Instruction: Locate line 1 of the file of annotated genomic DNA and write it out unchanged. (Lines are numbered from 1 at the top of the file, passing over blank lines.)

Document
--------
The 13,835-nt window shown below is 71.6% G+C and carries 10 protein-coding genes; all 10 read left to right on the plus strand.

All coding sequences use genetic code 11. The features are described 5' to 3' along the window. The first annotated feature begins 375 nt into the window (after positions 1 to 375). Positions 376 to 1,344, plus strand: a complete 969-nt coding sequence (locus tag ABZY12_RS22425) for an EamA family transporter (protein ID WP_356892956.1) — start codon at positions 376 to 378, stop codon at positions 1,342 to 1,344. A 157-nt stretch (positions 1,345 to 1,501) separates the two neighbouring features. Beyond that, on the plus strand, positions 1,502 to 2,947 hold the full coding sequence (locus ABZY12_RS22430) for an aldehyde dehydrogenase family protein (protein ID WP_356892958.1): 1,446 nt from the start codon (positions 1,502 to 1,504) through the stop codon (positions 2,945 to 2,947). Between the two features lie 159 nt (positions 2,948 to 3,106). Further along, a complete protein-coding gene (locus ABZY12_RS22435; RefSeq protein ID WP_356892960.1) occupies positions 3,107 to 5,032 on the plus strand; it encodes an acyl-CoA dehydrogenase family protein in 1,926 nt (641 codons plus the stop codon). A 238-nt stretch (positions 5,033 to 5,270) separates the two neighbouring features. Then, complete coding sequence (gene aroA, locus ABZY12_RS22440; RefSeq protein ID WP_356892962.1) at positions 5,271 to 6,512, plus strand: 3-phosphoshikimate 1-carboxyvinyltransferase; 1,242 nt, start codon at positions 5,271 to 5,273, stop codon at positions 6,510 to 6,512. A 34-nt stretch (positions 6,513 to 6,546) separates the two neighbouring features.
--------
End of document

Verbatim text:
The 13,835-nt window shown below is 71.6% G+C and carries 10 protein-coding genes; all 10 read left to right on the plus strand.